Retirement Planning: Roth IRA Conversion

Senior woman doing retirement planning and "making it rain" thanks to a timely Roth IRA conversion.

The Roth IRA Conversion Conversation

When it comes to retirement planning, you may have heard of a Roth IRA. Roth IRAs are an after-tax account designed for retirement savings. This means that no tax deduction is given for contributions to a Roth IRA. Instead, when funds are withdrawn after age 59 1/2, there are no taxes owed on the distributions.

In addition to making annual or monthly contributions to a Roth IRA, consider a Roth IRA conversion. A Roth IRA conversion is a process of moving funds from a traditional IRA, 401(k), or similar pre-tax retirement account into a Roth IRA. Roth conversions can be a powerful tool for optimizing your retirement savings and minimizing your long-term tax burden. Guest blogger, Nichole Coyle, CERTIFIED FINANCIAL PLANNER™, walks you through the advantages and considerations to keep in mind if you’re considering making a conversion.


What is a Roth IRA Conversion?

Traditional IRAs and 401(k)s offer tax-deferred growth, which means that you do not pay federal or state taxes when you contribute funds to these accounts, but you will pay taxes on withdrawals in retirement. Because the money is taxed upfront, Roth IRAs, on the other hand, offer tax-free growth, allowing you to withdraw your money in retirement without owing taxes on your earnings.

Benefits of Roth IRAs

1. Tax Diversification:

A Roth IRA conversion provides tax diversification in retirement. Tax diversification involves having funds in both pre-tax and after-tax accounts, so you can strategically plan withdrawals from different accounts based on your tax situation, potentially reducing your overall tax liability.

2. Tax-Free Growth:

As mentioned earlier, any contributions to Roth IRAs are taxed before you add the funds. So, contributing and converting to a Roth IRA means that your investments can grow tax-free over time, providing more potential for compounding growth.

3. No Required Minimum Distributions (RMDs):

Unlike Traditional IRAs, 401(k)s, and other taxable retirement accounts, Roth IRAs don’t have required minimum distributions. This can be advantageous for those who want to leave assets untouched for longer or pass them on to heirs.


What to Consider Before a Roth IRA Conversion

1. Tax Implications:

A Roth IRA conversion counts as taxable income for the year in which you made the conversion. Keep this in mind as it can have a significant impact on your taxes in the very near future! It’s important to speak with a professional to evaluate your current and future tax brackets and determine if the Roth conversion makes financial sense.

2. Cash Flow:

You’ll need to have enough cash on hand to pay the taxes resulting from the conversion. Generally, you’ll want to do this using money not already in the IRA. Using funds from the converted account to cover taxes could hinder the growth potential.

3. Long-Term Goals:

Consider your retirement timeline and financial goals. A Roth IRA conversion is typically more attractive when you have several years for the Roth account to potentially grow and recoup the tax costs. However, even without several years, a conversion may be appropriate in order to pass on tax-free assets to your heirs (especially if those heirs would have a higher tax liability).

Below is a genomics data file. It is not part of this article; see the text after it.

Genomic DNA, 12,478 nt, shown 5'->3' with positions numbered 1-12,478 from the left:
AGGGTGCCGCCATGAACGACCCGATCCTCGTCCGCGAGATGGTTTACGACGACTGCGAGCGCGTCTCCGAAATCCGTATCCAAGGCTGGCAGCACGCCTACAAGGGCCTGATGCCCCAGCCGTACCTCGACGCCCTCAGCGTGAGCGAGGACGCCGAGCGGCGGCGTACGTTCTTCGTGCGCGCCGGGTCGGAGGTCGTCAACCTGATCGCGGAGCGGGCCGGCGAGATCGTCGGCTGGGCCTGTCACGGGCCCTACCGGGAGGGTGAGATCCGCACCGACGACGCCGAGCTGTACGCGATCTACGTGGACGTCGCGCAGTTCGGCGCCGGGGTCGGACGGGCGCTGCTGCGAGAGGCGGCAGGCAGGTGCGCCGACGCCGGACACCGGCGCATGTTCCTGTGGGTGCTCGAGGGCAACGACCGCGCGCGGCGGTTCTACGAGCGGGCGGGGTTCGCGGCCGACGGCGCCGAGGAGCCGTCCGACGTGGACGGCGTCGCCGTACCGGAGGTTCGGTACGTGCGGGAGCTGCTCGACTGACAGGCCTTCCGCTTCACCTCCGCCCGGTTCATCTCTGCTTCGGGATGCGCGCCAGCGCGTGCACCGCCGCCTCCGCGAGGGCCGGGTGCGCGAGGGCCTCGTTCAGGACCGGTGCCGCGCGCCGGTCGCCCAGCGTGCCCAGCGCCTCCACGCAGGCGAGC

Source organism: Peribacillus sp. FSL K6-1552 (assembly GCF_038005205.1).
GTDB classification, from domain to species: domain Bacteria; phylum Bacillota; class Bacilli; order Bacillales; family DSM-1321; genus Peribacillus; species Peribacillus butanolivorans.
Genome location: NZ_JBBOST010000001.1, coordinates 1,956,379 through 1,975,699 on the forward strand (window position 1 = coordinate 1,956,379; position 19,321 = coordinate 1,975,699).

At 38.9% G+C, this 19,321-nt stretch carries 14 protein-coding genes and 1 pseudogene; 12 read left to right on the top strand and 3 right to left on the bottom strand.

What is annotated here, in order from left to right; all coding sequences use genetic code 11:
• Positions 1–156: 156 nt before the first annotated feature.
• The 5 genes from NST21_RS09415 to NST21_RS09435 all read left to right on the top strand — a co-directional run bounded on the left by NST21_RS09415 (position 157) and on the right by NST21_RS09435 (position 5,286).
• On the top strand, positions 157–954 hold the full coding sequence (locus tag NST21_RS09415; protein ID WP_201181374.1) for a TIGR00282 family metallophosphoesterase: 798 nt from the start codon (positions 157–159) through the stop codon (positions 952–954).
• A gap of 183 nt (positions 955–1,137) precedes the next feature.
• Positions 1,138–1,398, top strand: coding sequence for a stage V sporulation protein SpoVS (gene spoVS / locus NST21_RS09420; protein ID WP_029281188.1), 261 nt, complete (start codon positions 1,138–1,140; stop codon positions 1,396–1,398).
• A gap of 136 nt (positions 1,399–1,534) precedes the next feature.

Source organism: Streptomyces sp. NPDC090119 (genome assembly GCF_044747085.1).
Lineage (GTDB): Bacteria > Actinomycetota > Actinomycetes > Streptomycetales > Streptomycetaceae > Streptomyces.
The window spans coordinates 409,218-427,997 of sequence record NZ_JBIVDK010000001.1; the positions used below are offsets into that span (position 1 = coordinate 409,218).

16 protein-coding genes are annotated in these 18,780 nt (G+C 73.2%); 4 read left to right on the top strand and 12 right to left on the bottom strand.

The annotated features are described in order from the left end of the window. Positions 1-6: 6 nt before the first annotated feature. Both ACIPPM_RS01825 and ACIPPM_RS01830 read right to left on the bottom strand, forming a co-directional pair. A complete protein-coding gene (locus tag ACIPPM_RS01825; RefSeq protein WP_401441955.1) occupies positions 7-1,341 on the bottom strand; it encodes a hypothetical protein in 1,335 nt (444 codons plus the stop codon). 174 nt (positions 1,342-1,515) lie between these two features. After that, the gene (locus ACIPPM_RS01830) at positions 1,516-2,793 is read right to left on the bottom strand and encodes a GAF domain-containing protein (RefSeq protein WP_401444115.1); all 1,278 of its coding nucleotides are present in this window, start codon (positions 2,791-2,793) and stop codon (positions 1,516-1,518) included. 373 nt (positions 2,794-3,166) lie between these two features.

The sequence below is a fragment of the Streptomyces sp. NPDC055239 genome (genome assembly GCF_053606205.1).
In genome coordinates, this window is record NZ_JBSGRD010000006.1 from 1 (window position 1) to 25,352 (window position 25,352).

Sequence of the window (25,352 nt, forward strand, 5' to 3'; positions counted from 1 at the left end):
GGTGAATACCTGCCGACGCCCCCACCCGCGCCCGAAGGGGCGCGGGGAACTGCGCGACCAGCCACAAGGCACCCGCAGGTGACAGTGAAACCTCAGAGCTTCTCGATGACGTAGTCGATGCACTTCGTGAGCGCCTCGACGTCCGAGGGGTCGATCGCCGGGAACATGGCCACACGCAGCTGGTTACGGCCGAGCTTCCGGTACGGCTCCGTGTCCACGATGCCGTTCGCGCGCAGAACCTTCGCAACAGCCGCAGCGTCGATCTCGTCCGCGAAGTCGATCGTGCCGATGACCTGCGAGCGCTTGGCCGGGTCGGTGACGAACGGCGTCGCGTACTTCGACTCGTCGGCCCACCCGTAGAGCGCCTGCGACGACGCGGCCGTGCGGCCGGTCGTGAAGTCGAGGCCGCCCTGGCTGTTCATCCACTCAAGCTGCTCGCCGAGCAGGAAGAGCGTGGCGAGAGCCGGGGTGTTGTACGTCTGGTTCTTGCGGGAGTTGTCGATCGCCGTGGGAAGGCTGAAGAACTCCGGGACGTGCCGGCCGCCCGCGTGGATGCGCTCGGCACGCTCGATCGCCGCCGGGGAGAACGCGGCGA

The Roth IRA Conversion Process

1. Choose the Amount:

After speaking with your tax and financial professionals, decide how much you want to convert from your Traditional IRA or 401(k) to a Roth IRA. Remember, this amount will be considered taxable income.

2. Execute the Conversion:

Work with your financial professional to initiate the Roth IRA conversion process. They will provide the necessary paperwork and guide you through the steps.

3. Tax Reporting:

The following year, you will receive a Form 1099-R indicating the amount of the conversion, which you’ll need to report on your tax return.


Roth IRA conversions can be a savvy financial move for many, offering tax diversification and the potential for tax-free growth. However, they are not one-size-fits-all, and it’s important to consider your individual financial situation, tax implications, and long-term goals before making the leap. Consulting with a financial advisor or tax professional can help you determine whether Roth conversions align with your overall retirement strategy. Remember, planning for your retirement requires careful consideration, and Roth conversions are just one piece of the puzzle.


As always, if you have questions regarding a Roth IRA conversion or any other financial matter, please don’t hesitate to contact me!

Nichole M. Coyle


20333 Emerald Pkwy

Cleveland, OH 44135

330.607.2213 mobile

216.621.4644 x1607 office


Securities and advisory services offered through Cetera Advisor Networks LLC, member FINRA/SIPC, a Broker-Dealer, and a Registered Investment Advisor.

Cetera is not affiliated with the financial institution where investment services are offered or any other named entity.

Investments are: Not FDIC/NCUSIF insured * May lose value * Not financial institution guaranteed * Not a deposit * Not insured by a federal government agency.


Investors should consider the investment objectives, risks, charges and expenses associated with municipal fund securities before investing.  This information is found in the issuer’s official statement and should be read carefully before investing.

Converting a Traditional IRA to a Roth IRA is a taxable event.

A Roth IRA offers tax free withdrawals on taxable contributions.

To qualify for the tax-free and penalty-free withdrawal or earnings, a Roth IRA must be in place for at least five years, and the distribution must take place after 59 1/2 or due to death, disability, or a first-time home purchase (up to $10,000 lifetime maximum). Depending on the state law, Roth IRA distributions may be subject to state taxes.